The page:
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    Capturing children’s ideas in science through the use of mini whiteboards: A case study of children with SEND


    Callinan, Carol and Johnston, Jennifer and Fotou, Nikolaos (2017) Capturing children’s ideas in science through the use of mini whiteboards: A case study of children with SEND. In: 12th Conference of the European Science Education Research Association (ESERA), 21-25 Aug 2017, Dublin, Ireland.

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    Abstract

    Research which has aimed to understand how children come to acquire ideas about different science concepts has had a long history (Vosniadou, 2008, Driver et al, 1994). However, these studies have explored conceptual knowledge largely through verbal reports, whilst successful, these approaches werecritiqued as they did not capture a comprehensive understanding of knowledge growth particularly if children are not able to clearly or fully articulate their ideas (Goldin-Meadows, 2000). In more recent research this bias towards language has been challenged and investigations have begun to consider multimodal aspects of children’s communication in science lessons (Jewitt, 2011). Multimodal research has begun to demonstrate how other communication strategies can provide a more holistic understanding of children’s knowledge growth (Callinan, 2015). This paper discusses the results drawn from a recent case study which aimed to explore how children with SEND use mini whiteboards in order to express their ideas about floating and sinking. The case study focused on a four week science intervention undertaken with a class of 8 children (10 – 11 years old) with behavioural needs and attending a special needs school. The children were encouraged to capture their ideas about the topic throughout the course of the intervention, this paper focuses on how the children used mini whiteboards to demonstrate increasingly complex scientific ideas. The children’s whiteboard representations were captured using a camera throughout the lessons. Preliminary findings indicated that the children preferred to discuss their ideas using the whiteboard rather than in the formal test and through verbal discussions. These findings demonstrate that the children were more confident when drawing on other multimodal resources than those typically used in school assessments (e.g. spoken or written word forms). This presentation will explore the initial findings from this pilot study and will discuss plans for further development of the intervention.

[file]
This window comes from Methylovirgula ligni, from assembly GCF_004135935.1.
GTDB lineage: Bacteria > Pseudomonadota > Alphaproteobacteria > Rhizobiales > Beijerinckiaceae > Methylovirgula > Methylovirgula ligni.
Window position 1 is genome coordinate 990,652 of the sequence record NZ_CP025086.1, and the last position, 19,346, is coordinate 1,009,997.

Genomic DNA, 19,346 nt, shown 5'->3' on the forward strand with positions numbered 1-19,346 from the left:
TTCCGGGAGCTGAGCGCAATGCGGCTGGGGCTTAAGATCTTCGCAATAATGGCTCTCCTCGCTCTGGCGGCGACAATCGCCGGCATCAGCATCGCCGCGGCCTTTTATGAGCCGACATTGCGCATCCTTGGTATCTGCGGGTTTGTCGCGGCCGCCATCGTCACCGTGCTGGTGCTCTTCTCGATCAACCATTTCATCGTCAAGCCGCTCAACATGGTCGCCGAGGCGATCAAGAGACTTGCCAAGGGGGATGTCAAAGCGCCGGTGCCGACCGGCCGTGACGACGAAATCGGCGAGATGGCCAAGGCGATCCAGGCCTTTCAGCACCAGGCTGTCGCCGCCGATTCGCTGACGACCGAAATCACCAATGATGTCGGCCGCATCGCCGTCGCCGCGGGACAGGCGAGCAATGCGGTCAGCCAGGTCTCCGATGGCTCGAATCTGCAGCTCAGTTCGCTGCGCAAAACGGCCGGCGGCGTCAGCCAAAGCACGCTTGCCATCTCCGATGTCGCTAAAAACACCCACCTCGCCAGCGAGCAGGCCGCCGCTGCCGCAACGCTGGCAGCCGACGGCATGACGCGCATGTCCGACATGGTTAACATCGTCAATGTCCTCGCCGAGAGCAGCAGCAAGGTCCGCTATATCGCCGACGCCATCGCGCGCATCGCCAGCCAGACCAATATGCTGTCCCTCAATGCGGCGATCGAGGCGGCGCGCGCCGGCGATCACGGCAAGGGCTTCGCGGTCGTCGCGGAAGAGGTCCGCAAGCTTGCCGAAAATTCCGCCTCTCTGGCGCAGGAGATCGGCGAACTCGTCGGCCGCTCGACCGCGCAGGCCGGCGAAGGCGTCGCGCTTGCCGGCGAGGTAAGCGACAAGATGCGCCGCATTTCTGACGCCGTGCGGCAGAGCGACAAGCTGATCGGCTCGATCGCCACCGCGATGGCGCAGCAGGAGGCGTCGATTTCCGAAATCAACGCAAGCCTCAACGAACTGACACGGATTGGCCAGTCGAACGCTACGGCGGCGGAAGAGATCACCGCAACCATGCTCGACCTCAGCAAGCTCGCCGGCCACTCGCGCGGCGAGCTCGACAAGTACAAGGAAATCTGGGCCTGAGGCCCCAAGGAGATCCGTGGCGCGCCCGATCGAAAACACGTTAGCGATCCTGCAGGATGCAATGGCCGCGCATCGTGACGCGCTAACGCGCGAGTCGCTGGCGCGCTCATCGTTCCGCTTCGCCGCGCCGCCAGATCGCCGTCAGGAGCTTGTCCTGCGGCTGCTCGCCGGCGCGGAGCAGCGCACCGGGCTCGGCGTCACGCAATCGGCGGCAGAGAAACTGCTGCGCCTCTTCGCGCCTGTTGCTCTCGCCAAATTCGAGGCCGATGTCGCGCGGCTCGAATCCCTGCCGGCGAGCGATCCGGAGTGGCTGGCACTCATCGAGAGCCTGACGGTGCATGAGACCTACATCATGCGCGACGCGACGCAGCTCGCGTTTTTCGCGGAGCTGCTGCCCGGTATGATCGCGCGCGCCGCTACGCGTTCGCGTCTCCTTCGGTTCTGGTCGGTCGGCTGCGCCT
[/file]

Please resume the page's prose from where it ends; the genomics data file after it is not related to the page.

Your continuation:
Item Type: Conference or Workshop Item (Paper)
    Additional Information: This paper was presented at 12th Conference of the European Science Education Research Association (ESERA), 21-25 Aug 2017, Dublin, Ireland.
    Keywords: Primary science; multimodal research; SEND;
    Academic Unit: Faculty of Social Sciences > Education
    Item ID: 11914
    Depositing User: Dr Nikolaos Fotou
    Date Deposited: 28 Nov 2019 16:49
    Refereed: Yes
    URI:

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